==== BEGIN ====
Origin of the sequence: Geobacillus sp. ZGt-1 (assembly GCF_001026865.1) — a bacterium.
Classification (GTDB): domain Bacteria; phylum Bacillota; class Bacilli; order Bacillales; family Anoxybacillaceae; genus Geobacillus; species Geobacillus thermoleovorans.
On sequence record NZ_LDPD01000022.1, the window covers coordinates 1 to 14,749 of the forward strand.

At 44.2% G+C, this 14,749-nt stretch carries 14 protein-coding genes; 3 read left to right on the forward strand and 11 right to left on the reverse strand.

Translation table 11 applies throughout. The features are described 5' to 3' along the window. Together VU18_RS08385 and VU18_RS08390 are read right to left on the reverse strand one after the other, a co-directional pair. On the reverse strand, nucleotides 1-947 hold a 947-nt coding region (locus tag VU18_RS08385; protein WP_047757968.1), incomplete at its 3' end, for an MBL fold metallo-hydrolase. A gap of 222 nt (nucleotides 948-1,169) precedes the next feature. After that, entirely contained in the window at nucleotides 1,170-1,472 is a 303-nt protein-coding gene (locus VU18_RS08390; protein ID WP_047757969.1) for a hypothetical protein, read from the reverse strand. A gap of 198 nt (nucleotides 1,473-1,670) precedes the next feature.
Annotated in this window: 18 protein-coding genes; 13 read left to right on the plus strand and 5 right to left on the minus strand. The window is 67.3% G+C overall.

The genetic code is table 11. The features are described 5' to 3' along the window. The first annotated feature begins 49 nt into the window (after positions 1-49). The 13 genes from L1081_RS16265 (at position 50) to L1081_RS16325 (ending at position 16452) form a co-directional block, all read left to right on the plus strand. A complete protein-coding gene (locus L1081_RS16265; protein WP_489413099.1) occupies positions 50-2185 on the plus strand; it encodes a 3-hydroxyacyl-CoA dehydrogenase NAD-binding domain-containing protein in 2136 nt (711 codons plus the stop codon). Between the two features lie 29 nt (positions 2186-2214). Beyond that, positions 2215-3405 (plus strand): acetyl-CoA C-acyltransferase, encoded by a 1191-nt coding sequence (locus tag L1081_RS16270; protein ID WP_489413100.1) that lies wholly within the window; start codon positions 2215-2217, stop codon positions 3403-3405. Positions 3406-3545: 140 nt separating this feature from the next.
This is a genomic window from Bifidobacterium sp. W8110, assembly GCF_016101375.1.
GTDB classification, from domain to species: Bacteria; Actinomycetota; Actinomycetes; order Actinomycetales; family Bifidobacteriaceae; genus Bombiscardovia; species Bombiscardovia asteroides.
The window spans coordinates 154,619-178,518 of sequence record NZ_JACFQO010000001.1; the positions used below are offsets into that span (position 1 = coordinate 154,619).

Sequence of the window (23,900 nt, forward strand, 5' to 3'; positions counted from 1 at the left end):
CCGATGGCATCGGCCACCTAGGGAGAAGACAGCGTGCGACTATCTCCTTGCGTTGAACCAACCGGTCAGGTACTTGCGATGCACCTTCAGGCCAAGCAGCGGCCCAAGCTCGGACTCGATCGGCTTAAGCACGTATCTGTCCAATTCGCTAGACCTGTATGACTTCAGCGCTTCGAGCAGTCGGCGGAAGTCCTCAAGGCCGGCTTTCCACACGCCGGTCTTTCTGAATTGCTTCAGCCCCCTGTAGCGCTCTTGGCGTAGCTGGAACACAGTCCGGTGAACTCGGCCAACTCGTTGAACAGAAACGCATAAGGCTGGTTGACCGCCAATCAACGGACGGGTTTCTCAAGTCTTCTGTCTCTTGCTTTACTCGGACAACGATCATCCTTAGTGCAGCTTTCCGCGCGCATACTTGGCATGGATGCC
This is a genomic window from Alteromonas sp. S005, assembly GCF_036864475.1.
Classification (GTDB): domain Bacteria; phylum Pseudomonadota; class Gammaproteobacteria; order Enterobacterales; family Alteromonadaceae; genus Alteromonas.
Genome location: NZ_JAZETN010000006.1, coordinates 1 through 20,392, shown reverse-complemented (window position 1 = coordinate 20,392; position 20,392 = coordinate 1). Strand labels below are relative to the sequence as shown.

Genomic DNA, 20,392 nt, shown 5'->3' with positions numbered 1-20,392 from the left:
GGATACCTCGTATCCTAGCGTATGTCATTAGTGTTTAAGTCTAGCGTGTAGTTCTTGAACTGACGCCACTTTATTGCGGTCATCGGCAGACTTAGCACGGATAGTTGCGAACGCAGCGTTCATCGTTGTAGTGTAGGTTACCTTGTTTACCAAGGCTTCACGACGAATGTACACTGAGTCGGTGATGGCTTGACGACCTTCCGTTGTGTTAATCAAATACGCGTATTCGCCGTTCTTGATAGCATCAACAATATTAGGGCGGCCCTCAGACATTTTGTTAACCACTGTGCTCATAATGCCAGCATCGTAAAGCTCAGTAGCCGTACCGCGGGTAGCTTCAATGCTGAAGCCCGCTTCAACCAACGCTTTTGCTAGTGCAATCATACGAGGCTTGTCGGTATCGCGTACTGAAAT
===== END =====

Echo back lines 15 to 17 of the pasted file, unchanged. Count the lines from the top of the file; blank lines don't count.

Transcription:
Genome location: NZ_JAZETN010000006.1, coordinates 1 through 20,392, shown reverse-complemented (window position 1 = coordinate 20,392; position 20,392 = coordinate 1). Strand labels below are relative to the sequence as shown.

Genomic DNA, 20,392 nt, shown 5'->3' with positions numbered 1-20,392 from the left:
GGATACCTCGTATCCTAGCGTATGTCATTAGTGTTTAAGTCTAGCGTGTAGTTCTTGAACTGACGCCACTTTATTGCGGTCATCGGCAGACTTAGCACGGATAGTTGCGAACGCAGCGTTCATCGTTGTAGTGTAGGTTACCTTGTTTACCAAGGCTTCACGACGAATGTACACTGAGTCGGTGATGGCTTGACGACCTTCCGTTGTGTTAATCAAATACGCGTATTCGCCGTTCTTGATAGCATCAACAATATTAGGGCGGCCCTCAGACATTTTGTTAACCACTGTGCTCATAATGCCAGCATCGTAAAGCTCAGTAGCCGTACCGCGGGTAGCTTCAATGCTGAAGCCCGCTTCAACCAACGCTTTTGCTAGTGCAATCATACGAGGCTTGTCGGTATCGCGTACTGAAAT